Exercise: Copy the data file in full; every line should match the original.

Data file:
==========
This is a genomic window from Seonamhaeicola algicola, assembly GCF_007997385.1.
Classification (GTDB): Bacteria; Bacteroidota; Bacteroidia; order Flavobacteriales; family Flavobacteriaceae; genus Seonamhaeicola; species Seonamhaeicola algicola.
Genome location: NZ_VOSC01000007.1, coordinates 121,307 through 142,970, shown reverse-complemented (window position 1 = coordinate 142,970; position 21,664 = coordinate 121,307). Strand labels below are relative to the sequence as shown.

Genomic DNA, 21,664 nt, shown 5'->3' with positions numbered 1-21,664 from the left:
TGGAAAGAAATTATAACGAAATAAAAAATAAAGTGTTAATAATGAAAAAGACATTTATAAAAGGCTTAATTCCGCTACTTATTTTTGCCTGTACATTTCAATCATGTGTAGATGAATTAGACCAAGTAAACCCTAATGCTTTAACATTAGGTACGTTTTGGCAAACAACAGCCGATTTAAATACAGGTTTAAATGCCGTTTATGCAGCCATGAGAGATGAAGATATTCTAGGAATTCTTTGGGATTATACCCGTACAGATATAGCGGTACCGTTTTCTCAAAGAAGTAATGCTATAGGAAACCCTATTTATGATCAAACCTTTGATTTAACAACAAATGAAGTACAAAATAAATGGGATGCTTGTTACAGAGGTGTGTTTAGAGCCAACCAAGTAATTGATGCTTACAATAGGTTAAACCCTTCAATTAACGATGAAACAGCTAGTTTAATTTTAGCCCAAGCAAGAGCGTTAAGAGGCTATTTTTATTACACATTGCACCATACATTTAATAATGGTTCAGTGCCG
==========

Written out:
This is a genomic window from Seonamhaeicola algicola, assembly GCF_007997385.1.
Classification (GTDB): Bacteria; Bacteroidota; Bacteroidia; order Flavobacteriales; family Flavobacteriaceae; genus Seonamhaeicola; species Seonamhaeicola algicola.
Genome location: NZ_VOSC01000007.1, coordinates 121,307 through 142,970, shown reverse-complemented (window position 1 = coordinate 142,970; position 21,664 = coordinate 121,307). Strand labels below are relative to the sequence as shown.

Genomic DNA, 21,664 nt, shown 5'->3' with positions numbered 1-21,664 from the left:
TGGAAAGAAATTATAACGAAATAAAAAATAAAGTGTTAATAATGAAAAAGACATTTATAAAAGGCTTAATTCCGCTACTTATTTTTGCCTGTACATTTCAATCATGTGTAGATGAATTAGACCAAGTAAACCCTAATGCTTTAACATTAGGTACGTTTTGGCAAACAACAGCCGATTTAAATACAGGTTTAAATGCCGTTTATGCAGCCATGAGAGATGAAGATATTCTAGGAATTCTTTGGGATTATACCCGTACAGATATAGCGGTACCGTTTTCTCAAAGAAGTAATGCTATAGGAAACCCTATTTATGATCAAACCTTTGATTTAACAACAAATGAAGTACAAAATAAATGGGATGCTTGTTACAGAGGTGTGTTTAGAGCCAACCAAGTAATTGATGCTTACAATAGGTTAAACCCTTCAATTAACGATGAAACAGCTAGTTTAATTTTAGCCCAAGCAAGAGCGTTAAGAGGCTATTTTTATTACACATTGCACCATACATTTAATAATGGTTCAGTGCCG